My thanks to the San Quentin News staff for inviting me to write a few words about my involvement with the resurrection of the San Quentin News in 2008. I had originally written a detailed description of my rationale at the time. A recent tragedy scrapped that. If anyone wants to know why I re-started the San Quentin News, look no further than the late Arnulfo Garcia.
My original intent was pretty simple and rather small in scope. I wanted the inmate population to have a means of expression and a better way than the “prison grapevine” to communicate important information, relevant news, and creative thought. My belief was that a well done San Quentin News would be a source of pride for everyone associated with San Quentin and, perhaps, inspire some of the men to find a modicum of respected success.
Arnulfo, though, had a much grander vision. He saw a newspaper that was not only a source of information for a small inmate population. He saw professional level journalism which is respected as serious mainstream media and welcomed widely beyond the walls of San Quentin. He saw a business model to help achieve that acceptance and distribution. He saw an education model which would involve many more men than just the staff of the San Quentin News; an education model which afforded men the skills to express themselves in positive and, sometimes, inspirational ways.
With the help of imaginative and professional advisors, Arnulfo made contributing believers out of many community resources, including the Society of Professional Journalists and the University of California.
We in the business of running prisons sometimes become a bit cynical regarding inmates. It can be easy to fall into the trap of “writing off” an entire population as being beyond redemption. Even more often we see inmates write themselves off. Entering and leaving prison often is believed to be a cycle which can’t or won’t be broken. So, we constantly have to remind ourselves to try different ways of breaking that cycle. What may have worked 50 years ago, 25 years ago, even 10 years ago, may not work as well today.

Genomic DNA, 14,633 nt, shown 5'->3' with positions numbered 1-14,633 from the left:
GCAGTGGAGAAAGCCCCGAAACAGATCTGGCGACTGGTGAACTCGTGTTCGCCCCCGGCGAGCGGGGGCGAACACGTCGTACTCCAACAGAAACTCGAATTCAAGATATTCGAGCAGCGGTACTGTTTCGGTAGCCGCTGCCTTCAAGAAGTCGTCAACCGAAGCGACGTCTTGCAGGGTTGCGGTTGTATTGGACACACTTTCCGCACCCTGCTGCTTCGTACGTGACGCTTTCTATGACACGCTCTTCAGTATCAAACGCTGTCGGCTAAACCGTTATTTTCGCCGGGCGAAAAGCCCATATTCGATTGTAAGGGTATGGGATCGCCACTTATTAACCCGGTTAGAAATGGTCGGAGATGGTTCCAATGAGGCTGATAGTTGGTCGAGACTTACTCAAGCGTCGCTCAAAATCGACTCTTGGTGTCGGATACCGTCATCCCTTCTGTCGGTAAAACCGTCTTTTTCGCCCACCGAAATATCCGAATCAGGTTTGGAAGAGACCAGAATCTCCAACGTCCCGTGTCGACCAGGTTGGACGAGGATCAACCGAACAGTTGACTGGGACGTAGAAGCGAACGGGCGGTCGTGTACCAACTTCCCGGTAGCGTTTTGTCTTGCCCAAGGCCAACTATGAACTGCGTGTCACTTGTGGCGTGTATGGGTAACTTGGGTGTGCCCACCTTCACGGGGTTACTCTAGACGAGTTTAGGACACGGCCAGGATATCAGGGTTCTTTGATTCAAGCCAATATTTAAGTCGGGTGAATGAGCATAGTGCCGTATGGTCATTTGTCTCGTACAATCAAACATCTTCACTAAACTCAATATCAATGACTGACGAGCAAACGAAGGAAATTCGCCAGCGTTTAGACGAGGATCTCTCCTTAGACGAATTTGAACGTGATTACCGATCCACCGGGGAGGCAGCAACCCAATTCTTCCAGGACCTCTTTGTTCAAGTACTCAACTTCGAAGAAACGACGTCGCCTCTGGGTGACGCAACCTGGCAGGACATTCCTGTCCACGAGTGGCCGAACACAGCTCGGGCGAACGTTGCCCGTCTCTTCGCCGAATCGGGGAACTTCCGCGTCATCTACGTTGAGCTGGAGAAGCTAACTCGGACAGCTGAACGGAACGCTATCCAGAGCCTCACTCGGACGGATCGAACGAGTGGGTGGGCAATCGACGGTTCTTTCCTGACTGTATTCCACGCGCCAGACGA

I believe prison administrations need to constantly search for new ways that inmates may use to help themselves break that cycle. One constant, though, is success. And success can be infectious. Arnulfo got infected through his work with the San Quentin News. His legacy is that he spread that infection not only to men at San Quentin but to others beyond San Quentin. So, I think that is the underlying reason why I re-started the San Quentin News: To present an opportunity for Arnulfo and others like him to taste success, become infected by success and use it as a springboard to break the cycle.
“I may have plugged in the lamp which was the resurrected San Quentin News, Arnulfo tweaked it until it became a beacon”
I must admit that there was a bit of “eye rolling” when I decided to resurrect the San Quentin News (Oh gawd! He’s at it again!!!!!!) It wasn’t an easy sale to the Education Department which is where I believed the paper should be administered. But, the Vocational Print Shop was game to try it and when I mentioned the thought to some in the inmate population I received enthusiastic responses.
Indeed, the first two members of the News staff, Kenny Brydon and Michael Harris, were beyond eager to send the first edition to print. A seasoned and highly professional advisory staff took that raw talent and guided it to the first publication in 2008.
The rest, as they say, is history. We have seen the San Quentin News grow from publishing soft subjects and poetry to being a serious newspaper that tackles complex and sometimes controversial subjects in a manner expected of professional journalists.
Indeed, while most of the articles are distinctly prison oriented, the quality of those articles and the printed layout compare to the finest small-town newspapers.
I have a great deal of pride and satisfaction in having made any kind of contribution to revitalizing the San Quentin News. And, while I may have plugged in the lamp which was the resurrected San Quentin News, Arnulfo tweaked it until it became a beacon. That beacon is getting brighter with every subsequent edition.
By Robert Ayers Jr., Former Warden of San Quentin State Prison